By Katrina Dewey | September 1, 2014 | Lawyer Limelights, Wachtell Lipton Features
Photo by Greg Endries.
It’s difficult to find a firm that surpasses the intellectual firepower of Wachtell Lipton. Case in point: Dealmaker Adam Emmerich, who has handled more than $500 billion in deals, including Covidien in its $42.9B acquisition by Medtronic; Deutsche Telekom and T-Mobile US in the $30B combination of T-Mobile and MetroPCS (following the frustrated $39B sale of T-Mobile to AT&T, in which the break fee alone was $6B); and the board of Wyeth in its $68B acquisition by Pfizer.
He brings a deeply philosophical and well-read thoughtfulness to his dealmaking, moving easily from Piketty to Perchick and from super investor Warren Buffett to Superman. But as with all Wachtell dealmakers, it’s really always the deal now, isn’t it?
As the summer of inversions kicked off, his writing in the Harvard corporate law blog was quoted by Andrew Ross Sorkin in the New York Times, bringing Emmerich a heightened measure of renown. Jim Stewart also tipped his hat to Emmerich in the Times when Deutsche Telekom collected the AT&T break fee.
Lawdragon: You’ve been focused on so-called “inversions” recently, including your work for Covidien. How do you square that with the hullabaloo about U.S. companies trying to escape their fair tax share?
Adam Emmerich: This subject drives me crazy. The idea that non-U.S. income should be subject to U.S. income tax if you bring it back to the U.S. – and at the world’s highest rate – just defies common sense. Microeconomics is not some right-wing belief system where if you disagree with the consequences you can ignore the incentive effects of a tax system just because you don’t like them.
LD: Is the debate mostly a political one?
AE: It’s one of these populist, demonizing issues, which is unfounded. I was just reading a piece by Harry Stein, whose father wrote Fiddler on the Roof. And the son became right wing, and had lots of fights with his liberal father. And Harry quoted a line by Perchick, one of Tevye’s sons-in-law, who says, “In this world, it’s the rich who are the criminals. Someday their wealth will be ours.” To which Tevye responds, “That would be nice. If they would agree, I would agree.”
And that’s the point – it’s magical thinking. On inversions, critics’ hearts are in the right place – people should be proud to be American – but they’re wrong to tar companies that invert with a lack of commitment to the U.S., and wrong to think that a foreign incorporation deprives the U.S. of a fair shot at taxing actual U.S. corporate income. They’re painting something in black and white terms that really isn’t.
LD: You’re so well read. What did you read growing up?
AE: A lot of Superman comic books. I was much more DC Comics than Marvel.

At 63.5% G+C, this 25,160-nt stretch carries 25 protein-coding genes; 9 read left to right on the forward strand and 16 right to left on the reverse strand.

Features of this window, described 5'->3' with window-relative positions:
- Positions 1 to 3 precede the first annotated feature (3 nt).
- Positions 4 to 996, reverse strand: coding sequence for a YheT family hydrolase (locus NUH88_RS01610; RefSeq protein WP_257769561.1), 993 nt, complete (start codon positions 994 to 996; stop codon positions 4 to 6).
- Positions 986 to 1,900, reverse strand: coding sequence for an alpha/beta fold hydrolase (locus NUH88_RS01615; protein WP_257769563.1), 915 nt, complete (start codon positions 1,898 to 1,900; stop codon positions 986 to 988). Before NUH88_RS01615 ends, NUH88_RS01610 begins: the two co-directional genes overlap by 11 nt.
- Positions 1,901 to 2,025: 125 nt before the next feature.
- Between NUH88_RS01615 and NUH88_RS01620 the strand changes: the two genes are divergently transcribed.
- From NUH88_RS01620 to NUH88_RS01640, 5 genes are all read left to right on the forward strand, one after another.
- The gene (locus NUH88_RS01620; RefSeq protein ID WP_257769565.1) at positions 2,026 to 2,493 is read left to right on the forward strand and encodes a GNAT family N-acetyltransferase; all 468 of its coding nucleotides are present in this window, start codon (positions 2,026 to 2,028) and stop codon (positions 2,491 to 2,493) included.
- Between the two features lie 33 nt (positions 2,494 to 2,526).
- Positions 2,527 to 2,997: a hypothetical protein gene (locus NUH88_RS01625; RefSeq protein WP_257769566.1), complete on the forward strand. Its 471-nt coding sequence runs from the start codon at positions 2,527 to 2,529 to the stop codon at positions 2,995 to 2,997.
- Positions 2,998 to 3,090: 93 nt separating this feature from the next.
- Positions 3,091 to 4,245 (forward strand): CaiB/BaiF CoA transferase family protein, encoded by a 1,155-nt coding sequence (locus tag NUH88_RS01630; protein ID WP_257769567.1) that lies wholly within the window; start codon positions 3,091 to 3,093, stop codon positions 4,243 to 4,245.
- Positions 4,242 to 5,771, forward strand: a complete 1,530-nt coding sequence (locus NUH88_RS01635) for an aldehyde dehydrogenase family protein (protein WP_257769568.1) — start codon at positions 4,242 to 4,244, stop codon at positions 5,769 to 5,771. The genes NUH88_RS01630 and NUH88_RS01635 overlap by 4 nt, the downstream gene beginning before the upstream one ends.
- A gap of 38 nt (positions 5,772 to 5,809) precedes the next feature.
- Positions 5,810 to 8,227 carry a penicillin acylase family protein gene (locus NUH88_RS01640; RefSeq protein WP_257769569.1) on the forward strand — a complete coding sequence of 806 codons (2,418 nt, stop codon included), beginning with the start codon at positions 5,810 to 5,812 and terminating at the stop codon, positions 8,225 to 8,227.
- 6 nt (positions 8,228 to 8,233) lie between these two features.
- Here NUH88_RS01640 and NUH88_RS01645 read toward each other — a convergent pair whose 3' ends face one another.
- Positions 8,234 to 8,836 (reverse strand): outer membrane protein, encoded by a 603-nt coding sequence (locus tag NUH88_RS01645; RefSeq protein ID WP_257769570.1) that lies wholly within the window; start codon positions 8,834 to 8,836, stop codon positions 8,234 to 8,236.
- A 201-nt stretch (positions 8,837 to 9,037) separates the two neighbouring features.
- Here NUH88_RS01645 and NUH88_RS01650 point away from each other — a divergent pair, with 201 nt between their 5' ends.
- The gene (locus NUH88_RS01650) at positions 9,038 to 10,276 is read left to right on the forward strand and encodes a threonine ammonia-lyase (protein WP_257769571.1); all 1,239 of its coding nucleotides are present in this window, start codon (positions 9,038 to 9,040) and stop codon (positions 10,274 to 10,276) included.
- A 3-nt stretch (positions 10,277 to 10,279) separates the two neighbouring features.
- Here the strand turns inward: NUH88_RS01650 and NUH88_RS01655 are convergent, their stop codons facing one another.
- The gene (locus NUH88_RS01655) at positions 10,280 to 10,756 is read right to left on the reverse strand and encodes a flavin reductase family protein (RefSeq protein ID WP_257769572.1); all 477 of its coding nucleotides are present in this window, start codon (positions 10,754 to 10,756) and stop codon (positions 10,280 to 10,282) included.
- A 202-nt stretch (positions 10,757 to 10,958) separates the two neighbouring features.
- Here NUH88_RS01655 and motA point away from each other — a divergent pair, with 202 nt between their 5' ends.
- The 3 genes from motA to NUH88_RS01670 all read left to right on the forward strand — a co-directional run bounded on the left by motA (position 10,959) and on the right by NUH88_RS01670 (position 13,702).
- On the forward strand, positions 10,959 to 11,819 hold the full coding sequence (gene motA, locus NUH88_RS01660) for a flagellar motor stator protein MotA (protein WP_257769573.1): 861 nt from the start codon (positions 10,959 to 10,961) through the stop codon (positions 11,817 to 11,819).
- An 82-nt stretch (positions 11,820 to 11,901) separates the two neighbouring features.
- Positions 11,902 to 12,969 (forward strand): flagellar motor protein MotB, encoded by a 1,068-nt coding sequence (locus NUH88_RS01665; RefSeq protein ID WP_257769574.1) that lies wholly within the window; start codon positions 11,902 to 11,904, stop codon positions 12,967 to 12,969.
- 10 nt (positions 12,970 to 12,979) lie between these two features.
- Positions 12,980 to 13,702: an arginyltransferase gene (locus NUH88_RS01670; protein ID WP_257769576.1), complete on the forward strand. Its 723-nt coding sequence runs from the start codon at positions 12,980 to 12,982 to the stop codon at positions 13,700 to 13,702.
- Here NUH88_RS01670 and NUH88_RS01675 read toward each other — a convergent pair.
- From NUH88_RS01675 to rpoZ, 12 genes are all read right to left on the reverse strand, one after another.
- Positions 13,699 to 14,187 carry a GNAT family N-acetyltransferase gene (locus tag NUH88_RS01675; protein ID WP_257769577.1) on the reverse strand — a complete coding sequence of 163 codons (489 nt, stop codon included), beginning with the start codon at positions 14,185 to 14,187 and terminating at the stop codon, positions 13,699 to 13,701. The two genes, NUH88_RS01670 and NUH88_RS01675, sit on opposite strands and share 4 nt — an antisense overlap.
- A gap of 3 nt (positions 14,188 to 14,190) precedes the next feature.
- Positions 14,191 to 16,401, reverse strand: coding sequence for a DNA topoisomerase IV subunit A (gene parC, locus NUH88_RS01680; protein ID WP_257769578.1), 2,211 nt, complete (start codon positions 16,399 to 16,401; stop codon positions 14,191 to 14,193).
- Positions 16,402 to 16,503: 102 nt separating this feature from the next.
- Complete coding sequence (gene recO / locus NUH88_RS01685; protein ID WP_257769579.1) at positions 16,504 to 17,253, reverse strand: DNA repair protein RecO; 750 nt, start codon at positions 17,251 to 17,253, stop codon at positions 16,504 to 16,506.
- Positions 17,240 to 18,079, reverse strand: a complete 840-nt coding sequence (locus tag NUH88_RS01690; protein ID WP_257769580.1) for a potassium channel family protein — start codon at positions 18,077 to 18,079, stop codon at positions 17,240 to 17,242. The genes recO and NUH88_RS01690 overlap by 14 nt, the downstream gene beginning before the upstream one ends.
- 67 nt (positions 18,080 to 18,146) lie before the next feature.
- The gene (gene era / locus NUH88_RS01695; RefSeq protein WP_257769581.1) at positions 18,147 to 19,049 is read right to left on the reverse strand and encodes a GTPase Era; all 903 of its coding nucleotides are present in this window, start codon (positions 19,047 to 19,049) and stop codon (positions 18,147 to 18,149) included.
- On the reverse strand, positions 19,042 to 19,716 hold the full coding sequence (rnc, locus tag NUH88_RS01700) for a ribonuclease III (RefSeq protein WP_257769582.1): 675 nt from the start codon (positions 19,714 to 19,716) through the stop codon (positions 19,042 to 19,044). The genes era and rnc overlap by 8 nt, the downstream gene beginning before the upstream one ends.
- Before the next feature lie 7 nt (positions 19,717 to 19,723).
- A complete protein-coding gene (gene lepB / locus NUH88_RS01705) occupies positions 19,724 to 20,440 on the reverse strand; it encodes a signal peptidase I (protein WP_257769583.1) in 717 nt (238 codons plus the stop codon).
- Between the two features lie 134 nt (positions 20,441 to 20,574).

LD: And what are you reading now?
AE: I read a lot of magazines, history, social science. I just read a piece in The New Yorker about the history of the office – the changing conceptualizations of what the workplace was like over the last 200 years. It said the latest evolution of the office is an empty room with an electrical outlet and a sign that says “Free WiFi.” We haven’t quite got there yet, and while we’re all certainly plugged in 24x7, along with the rest of the world, the firm benefits hugely by all of us being together in the same office, sparking creativity and esprit de corps.
LD: Why did you choose Wachtell? You clerked at the New York DA’s office and at the Solicitor General’s. Did you ever consider another firm?
AE: I went to law school at the University of Chicago, which is on the quarter system, so we began quite late. I was working in the DA’s office my first summer, before the big recruiting season. So before going back to school I contacted Wachtell, said I was in New York, and perhaps it might be convenient for us both if I just visit now.
LD: So you never interviewed on campus or with another firm?
AE: For better or worse, no. I liked Wachtell because it was very different from other firms; a small group of people practicing at the highest level. Over the years, Wachtell has become even better known and more sought after by the most accomplished law students. On the other hand, given the way things have evolved, Wachtell is even more different today. We used to be less leveraged than most, but relatively are even more less so, so to speak. We used to be highly specialized and, again, while so many firms are bigger than ever, many groups of partners that come and go, we haven’t changed at all.
LD: Whom do you consider your mentor?
AE: It’s hard to escape mentioning Marty Lipton. Wachtell Lipton and our corporate practice is very much something Marty created not only through his brilliance and example, but by fostering a true partnership of real meritocracy and real teamwork. There’s no one I’ve spent more time learning from, as mentor, partner and friend. Anybody you see doing a good job, you appreciate what their qualities are. Marty has great qualities as a lawyer; he’s intense, focused, determined, creative. He will always give 110 percent for the client in solving the client’s problem. And we’ve all learned by watching how the people at the firm behave from the first moment we got here. People who join us today will see us behaving that same way, and the culture will continue.